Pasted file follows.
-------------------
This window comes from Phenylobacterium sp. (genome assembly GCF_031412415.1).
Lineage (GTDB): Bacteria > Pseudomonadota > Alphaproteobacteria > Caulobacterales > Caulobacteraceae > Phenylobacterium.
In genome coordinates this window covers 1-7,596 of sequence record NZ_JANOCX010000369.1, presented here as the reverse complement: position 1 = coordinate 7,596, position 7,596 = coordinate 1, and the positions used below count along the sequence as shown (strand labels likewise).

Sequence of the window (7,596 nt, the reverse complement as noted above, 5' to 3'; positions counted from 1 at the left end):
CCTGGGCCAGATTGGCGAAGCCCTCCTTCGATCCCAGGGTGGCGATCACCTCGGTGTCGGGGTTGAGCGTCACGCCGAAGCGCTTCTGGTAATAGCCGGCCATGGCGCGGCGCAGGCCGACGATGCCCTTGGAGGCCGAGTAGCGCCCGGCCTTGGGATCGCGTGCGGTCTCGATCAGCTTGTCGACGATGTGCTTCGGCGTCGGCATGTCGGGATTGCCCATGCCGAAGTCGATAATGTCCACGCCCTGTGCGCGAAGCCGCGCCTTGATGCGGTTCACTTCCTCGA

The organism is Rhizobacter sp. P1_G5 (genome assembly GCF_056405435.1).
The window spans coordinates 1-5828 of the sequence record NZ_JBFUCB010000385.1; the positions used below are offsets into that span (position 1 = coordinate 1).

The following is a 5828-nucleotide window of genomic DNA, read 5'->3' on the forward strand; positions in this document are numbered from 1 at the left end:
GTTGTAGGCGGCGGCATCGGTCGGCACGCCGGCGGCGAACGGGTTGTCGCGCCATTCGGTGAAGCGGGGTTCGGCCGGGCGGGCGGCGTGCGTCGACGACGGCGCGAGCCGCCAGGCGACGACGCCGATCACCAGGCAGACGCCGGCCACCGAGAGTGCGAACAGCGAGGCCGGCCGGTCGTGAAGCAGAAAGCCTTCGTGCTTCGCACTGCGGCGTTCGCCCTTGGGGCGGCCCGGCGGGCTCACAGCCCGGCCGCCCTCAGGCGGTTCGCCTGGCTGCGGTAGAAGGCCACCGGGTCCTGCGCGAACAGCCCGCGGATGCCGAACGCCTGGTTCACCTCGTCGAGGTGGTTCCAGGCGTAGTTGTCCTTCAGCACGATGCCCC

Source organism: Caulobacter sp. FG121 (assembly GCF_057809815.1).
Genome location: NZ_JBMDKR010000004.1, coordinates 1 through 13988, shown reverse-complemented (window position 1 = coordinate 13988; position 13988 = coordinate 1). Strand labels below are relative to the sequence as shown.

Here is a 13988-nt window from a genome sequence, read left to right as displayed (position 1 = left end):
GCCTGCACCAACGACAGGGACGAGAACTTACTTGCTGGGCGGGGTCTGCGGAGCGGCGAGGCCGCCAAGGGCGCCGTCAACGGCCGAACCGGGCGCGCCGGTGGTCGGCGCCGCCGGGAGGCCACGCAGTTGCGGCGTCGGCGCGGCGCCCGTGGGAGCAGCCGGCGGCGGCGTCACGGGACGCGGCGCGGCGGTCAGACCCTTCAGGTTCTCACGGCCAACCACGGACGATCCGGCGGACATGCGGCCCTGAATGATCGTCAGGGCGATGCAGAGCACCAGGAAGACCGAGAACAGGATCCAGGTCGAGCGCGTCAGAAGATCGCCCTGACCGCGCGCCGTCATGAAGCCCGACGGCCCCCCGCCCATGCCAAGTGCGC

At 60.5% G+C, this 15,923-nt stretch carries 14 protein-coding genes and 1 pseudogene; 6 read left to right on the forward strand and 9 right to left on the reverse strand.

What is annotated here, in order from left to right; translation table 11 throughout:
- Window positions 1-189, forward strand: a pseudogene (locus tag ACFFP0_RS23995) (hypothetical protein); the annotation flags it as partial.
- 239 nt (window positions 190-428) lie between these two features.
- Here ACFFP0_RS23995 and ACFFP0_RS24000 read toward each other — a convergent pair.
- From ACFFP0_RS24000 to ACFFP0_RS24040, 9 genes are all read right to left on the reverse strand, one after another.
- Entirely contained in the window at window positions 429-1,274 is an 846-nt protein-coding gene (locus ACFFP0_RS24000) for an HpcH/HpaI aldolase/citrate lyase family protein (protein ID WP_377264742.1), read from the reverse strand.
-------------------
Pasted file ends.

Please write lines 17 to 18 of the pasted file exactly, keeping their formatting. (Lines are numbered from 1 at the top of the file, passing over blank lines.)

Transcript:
- 239 nt (window positions 190-428) lie between these two features.
- Here ACFFP0_RS23995 and ACFFP0_RS24000 read toward each other — a convergent pair.